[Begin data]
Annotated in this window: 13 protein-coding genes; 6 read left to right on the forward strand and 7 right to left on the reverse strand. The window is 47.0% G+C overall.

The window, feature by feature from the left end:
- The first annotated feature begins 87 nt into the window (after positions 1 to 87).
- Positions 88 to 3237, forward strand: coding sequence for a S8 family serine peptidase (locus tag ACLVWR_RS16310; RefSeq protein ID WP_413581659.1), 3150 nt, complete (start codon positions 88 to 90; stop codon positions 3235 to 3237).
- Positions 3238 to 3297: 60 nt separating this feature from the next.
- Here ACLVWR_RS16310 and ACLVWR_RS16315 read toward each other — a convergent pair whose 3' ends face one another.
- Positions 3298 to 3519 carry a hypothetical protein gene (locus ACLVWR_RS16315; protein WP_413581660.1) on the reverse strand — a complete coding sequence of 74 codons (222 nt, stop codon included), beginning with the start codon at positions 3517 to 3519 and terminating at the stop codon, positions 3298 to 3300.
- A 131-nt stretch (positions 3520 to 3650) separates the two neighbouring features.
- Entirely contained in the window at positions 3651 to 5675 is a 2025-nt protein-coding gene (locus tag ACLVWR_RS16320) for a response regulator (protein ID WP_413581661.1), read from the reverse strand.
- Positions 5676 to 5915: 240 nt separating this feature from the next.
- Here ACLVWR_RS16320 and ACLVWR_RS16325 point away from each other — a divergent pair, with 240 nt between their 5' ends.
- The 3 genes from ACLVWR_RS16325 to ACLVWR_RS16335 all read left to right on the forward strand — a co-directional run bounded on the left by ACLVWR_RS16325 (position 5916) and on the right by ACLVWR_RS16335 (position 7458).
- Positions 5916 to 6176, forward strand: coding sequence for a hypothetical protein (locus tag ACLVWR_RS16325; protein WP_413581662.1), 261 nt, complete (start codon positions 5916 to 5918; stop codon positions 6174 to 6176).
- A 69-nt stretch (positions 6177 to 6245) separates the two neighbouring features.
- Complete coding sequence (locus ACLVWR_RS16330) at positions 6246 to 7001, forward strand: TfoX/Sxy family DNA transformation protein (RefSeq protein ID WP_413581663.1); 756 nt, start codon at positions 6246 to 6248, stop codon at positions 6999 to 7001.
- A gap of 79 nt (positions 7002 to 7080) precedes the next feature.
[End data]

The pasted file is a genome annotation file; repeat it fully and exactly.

Annotated in this window: 13 protein-coding genes; 6 read left to right on the forward strand and 7 right to left on the reverse strand. The window is 47.0% G+C overall.

The window, feature by feature from the left end:
- The first annotated feature begins 87 nt into the window (after positions 1 to 87).
- Positions 88 to 3237, forward strand: coding sequence for a S8 family serine peptidase (locus tag ACLVWR_RS16310; RefSeq protein ID WP_413581659.1), 3150 nt, complete (start codon positions 88 to 90; stop codon positions 3235 to 3237).
- Positions 3238 to 3297: 60 nt separating this feature from the next.
- Here ACLVWR_RS16310 and ACLVWR_RS16315 read toward each other — a convergent pair whose 3' ends face one another.
- Positions 3298 to 3519 carry a hypothetical protein gene (locus ACLVWR_RS16315; protein WP_413581660.1) on the reverse strand — a complete coding sequence of 74 codons (222 nt, stop codon included), beginning with the start codon at positions 3517 to 3519 and terminating at the stop codon, positions 3298 to 3300.
- A 131-nt stretch (positions 3520 to 3650) separates the two neighbouring features.
- Entirely contained in the window at positions 3651 to 5675 is a 2025-nt protein-coding gene (locus tag ACLVWR_RS16320) for a response regulator (protein ID WP_413581661.1), read from the reverse strand.
- Positions 5676 to 5915: 240 nt separating this feature from the next.
- Here ACLVWR_RS16320 and ACLVWR_RS16325 point away from each other — a divergent pair, with 240 nt between their 5' ends.
- The 3 genes from ACLVWR_RS16325 to ACLVWR_RS16335 all read left to right on the forward strand — a co-directional run bounded on the left by ACLVWR_RS16325 (position 5916) and on the right by ACLVWR_RS16335 (position 7458).
- Positions 5916 to 6176, forward strand: coding sequence for a hypothetical protein (locus tag ACLVWR_RS16325; protein WP_413581662.1), 261 nt, complete (start codon positions 5916 to 5918; stop codon positions 6174 to 6176).
- A 69-nt stretch (positions 6177 to 6245) separates the two neighbouring features.
- Complete coding sequence (locus ACLVWR_RS16330) at positions 6246 to 7001, forward strand: TfoX/Sxy family DNA transformation protein (RefSeq protein ID WP_413581663.1); 756 nt, start codon at positions 6246 to 6248, stop codon at positions 6999 to 7001.
- A gap of 79 nt (positions 7002 to 7080) precedes the next feature.